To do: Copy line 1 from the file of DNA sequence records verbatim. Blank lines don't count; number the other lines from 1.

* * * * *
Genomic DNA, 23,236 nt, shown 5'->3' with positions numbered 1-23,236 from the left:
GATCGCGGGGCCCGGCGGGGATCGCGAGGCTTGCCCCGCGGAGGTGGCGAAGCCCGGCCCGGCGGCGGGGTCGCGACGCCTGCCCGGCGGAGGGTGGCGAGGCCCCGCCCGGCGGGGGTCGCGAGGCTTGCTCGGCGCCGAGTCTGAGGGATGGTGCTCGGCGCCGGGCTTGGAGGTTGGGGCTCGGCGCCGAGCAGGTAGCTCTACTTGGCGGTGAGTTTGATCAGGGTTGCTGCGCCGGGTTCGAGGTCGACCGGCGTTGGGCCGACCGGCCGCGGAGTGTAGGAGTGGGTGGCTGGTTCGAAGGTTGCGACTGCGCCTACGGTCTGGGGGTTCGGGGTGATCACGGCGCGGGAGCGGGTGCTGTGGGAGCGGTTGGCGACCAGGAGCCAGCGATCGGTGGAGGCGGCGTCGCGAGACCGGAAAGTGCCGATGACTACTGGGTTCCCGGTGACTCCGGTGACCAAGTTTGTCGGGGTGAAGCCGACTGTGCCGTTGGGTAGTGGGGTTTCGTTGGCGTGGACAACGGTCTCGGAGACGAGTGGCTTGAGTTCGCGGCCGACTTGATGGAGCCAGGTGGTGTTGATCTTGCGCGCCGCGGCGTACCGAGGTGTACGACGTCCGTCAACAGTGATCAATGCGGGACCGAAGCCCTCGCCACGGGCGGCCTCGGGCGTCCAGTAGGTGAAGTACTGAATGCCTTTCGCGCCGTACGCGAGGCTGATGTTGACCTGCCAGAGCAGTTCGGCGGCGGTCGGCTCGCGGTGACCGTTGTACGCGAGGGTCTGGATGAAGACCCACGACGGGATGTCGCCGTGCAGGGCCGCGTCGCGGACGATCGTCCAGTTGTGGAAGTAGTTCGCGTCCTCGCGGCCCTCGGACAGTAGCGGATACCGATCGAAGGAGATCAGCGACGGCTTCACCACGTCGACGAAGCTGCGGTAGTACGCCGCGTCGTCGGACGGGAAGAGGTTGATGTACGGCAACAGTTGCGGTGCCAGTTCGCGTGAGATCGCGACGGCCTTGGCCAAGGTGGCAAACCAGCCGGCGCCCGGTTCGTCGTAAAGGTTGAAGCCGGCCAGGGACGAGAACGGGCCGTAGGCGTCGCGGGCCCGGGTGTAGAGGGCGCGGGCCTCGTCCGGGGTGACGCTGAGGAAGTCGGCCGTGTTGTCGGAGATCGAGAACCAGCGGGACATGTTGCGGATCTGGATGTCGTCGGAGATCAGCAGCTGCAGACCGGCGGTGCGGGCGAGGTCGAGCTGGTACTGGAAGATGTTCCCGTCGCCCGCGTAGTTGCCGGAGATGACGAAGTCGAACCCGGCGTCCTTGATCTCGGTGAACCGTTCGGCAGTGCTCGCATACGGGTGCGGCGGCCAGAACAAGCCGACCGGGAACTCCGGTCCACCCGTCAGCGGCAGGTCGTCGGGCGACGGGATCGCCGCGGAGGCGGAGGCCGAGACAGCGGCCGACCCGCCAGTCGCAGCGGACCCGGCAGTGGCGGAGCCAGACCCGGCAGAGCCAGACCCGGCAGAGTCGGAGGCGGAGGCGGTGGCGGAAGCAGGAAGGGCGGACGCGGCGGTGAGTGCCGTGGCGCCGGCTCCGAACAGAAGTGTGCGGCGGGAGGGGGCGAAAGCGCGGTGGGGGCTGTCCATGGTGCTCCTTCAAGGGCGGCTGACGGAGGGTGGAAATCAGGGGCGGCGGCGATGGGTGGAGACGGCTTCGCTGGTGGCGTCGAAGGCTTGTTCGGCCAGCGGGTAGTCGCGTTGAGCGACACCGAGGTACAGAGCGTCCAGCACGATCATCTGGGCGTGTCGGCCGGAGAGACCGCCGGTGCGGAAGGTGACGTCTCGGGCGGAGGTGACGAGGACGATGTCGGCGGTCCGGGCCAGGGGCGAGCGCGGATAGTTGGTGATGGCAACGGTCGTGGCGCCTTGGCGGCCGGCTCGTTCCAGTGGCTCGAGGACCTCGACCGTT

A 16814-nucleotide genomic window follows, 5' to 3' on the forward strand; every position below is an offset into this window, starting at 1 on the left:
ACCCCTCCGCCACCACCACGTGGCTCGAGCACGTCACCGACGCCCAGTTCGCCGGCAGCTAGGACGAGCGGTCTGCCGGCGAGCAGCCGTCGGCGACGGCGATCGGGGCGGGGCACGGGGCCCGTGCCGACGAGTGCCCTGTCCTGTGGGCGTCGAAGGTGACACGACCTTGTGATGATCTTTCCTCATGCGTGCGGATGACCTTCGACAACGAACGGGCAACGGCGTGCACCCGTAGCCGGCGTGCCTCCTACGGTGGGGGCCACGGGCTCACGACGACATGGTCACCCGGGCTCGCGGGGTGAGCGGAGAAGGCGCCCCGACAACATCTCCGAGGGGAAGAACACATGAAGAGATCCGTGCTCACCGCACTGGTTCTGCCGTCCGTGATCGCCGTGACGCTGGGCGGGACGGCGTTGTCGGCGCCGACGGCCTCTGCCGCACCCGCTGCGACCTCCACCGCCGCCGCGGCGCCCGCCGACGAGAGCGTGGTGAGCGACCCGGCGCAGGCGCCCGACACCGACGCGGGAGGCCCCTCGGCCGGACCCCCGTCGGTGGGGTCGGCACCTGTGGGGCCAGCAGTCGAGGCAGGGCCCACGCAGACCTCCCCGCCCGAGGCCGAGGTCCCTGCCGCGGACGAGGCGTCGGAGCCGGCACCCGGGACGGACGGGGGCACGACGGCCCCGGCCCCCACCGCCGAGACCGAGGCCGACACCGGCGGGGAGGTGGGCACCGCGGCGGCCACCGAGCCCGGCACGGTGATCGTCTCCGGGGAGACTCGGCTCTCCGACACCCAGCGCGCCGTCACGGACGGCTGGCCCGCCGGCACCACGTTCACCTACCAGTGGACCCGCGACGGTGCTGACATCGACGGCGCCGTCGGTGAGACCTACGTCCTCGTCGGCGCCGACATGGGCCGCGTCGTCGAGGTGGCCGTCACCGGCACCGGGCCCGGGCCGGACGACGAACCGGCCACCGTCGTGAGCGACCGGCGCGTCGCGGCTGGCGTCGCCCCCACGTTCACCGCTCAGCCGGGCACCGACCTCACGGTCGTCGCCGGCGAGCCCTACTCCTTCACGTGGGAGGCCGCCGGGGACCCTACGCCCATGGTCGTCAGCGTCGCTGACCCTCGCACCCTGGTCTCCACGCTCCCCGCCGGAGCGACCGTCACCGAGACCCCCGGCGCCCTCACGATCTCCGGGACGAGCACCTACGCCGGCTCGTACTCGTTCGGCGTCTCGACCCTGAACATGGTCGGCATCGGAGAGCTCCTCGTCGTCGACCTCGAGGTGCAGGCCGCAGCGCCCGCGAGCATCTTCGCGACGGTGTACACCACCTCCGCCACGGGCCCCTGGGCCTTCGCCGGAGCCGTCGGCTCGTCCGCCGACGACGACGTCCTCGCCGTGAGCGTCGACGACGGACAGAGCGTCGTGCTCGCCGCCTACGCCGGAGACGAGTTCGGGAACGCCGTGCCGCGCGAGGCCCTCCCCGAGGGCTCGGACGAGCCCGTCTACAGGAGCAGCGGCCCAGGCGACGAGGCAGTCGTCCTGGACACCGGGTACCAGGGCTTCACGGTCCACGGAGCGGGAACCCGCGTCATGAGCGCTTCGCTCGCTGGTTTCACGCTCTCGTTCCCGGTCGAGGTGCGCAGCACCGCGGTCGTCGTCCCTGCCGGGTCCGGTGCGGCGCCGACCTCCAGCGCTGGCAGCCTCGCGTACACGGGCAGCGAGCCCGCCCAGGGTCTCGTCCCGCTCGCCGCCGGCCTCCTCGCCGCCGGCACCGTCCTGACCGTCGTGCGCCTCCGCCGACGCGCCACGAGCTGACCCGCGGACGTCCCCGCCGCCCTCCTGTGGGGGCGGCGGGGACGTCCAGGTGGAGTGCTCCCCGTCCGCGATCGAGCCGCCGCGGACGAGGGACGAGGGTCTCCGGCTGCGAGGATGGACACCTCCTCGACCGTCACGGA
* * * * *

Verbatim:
Genomic DNA, 23,236 nt, shown 5'->3' with positions numbered 1-23,236 from the left: